You mentioned the “Uncanny Valley.” This is an oft-discussed concept in both VFX and robotics. It’s the idea that the more humanlike and realistic a character gets, the more we will accept it as real. But there’s a certain point at which that acceptance turns to revulsion, a “dip” in the positive emotional response curve. How did you overcome the audience’s built-in disbelief of digital characters and avoid falling into the “Uncanny Valley?” What is the most important thing to get right, and how you do get there?

Nolan Murtha: The realism in Avatar comes from a lot of places. We were able to greatly enhance the emotive quality of the characters by the addition of tails and the cat-like ears. The personality in animals like dogs and cats is really brought to life by these things. So not only were the facial features and movements of the characters critical, but they also enhanced the emotional response by giving the audience something that they are familiar with. This enabled both the Avatars and Na’vi to move past their humanoid appearance and further engage the audience in the story.

Steve Preeg: The whole process ends up being a lot more than the sum of its parts. In doing something like a human face, you could have something that you feel is really moving well in animation and then you get it into lighting, and all of a sudden something looks wrong. Now that’s not to say that the animation was right and the lighting was wrong. It’s that when you apply that lighting to that animation it may bring things to light about the animation that are wrong. Or vice versa. What we’ve found is that as we start “fixing” one thing about a shot, that may make other things look wrong that you thought were right. It turns out that when you sit in the room with thirty people, you’ll probably get twenty different answers as to what that wrongness is. And then of course you also have to appease the director. And he may go round round round and then you feel like you got it right on some particular very fine point, and then the director says, “Well, do this now.” And you say, “Are you sure?” and he says “Yeah.”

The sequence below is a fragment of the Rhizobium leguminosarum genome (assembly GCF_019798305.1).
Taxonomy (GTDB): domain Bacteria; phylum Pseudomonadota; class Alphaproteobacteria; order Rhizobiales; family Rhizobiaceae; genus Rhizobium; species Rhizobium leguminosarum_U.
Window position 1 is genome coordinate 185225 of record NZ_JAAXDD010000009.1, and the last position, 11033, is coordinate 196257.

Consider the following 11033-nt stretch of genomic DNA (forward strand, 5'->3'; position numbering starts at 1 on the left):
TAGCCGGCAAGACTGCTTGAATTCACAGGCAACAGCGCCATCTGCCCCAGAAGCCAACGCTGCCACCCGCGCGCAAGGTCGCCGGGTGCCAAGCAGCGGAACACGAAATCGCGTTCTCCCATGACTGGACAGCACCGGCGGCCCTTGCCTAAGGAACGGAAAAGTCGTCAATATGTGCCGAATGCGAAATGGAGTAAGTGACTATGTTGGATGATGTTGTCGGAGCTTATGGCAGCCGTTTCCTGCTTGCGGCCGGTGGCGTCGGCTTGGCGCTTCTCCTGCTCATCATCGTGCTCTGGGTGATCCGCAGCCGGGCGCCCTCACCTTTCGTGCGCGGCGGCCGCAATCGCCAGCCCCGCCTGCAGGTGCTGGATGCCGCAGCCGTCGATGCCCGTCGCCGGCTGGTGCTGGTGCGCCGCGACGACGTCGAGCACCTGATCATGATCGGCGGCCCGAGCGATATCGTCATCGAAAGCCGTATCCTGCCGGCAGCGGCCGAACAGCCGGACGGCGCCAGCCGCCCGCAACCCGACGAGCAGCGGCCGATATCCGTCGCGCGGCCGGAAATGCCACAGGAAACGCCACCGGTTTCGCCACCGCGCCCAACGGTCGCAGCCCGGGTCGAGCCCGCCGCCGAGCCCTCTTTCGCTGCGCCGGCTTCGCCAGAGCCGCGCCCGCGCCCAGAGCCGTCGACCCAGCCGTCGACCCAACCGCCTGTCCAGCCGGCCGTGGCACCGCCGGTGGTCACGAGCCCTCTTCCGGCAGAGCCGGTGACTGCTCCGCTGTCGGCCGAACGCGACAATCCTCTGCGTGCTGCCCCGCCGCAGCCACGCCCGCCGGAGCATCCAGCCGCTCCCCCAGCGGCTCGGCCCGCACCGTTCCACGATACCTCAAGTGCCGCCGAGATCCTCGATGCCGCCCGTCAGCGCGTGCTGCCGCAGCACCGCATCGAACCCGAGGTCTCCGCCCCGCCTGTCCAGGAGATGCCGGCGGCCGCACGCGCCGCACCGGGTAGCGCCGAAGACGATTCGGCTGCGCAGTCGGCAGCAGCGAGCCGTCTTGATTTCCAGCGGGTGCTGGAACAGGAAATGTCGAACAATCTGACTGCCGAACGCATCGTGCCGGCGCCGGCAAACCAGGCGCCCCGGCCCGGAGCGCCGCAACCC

How much did you rely on performance-capture in your films to animate your digital characters? Do you still count on animation-by-hand to sell believability?

Steve Preeg: As far as major motion capture goes, in general, there’s no technology I know of that’s going to give you 100 percent of the performance. For TRON: Legacy, we used a helmet with four lipstick cameras trained on [Jeff Bridges’] face, with about 140 dots on his face. With those four cameras we could triangulate those positions in 3D space and get essentially about a 140-ish point cloud of data per frame on the primary camera. We have software internally here that will convert that into muscles that have to be active at certain percentages and at that point configuration, and it’s a great starting point. It’s going to give you timings, a good estimate of jaw motion versus skin motion, a solid basis to evaluate what you need to do next.

Nolan Murtha: During Avatar, we relied heavily on performance capture, not only for our human actors, but also for blocking out a very large part of creature and vehicle action. The samson and scorpion chases and battles with the banshees were all choreographed with scale models that we tracked. We’d scale up the motion of the puppets (puppetted by James Cameron and Richie Baneham, among others), and in our software you’d see banshees and gunships flying through the floating mountains. Jim got to pretty much design the action of the flight, creatures, and all of the performers exactly as he wanted it.

Steve Preeg: As I said, there’s not a system out there that is going to give you a [motion capture] solve that is going to understand the intent of the performance. So if you run a solve, and it tells you that your error is as small as it gets, and maybe even zero, you still may look at the performance of the actor himself and say, “I’m still not seeing that little bit of sadness in his eyes or that little bit of sarcasm in his smile,” or something like that. And that’s when we have to go in with animators and actually tweak it.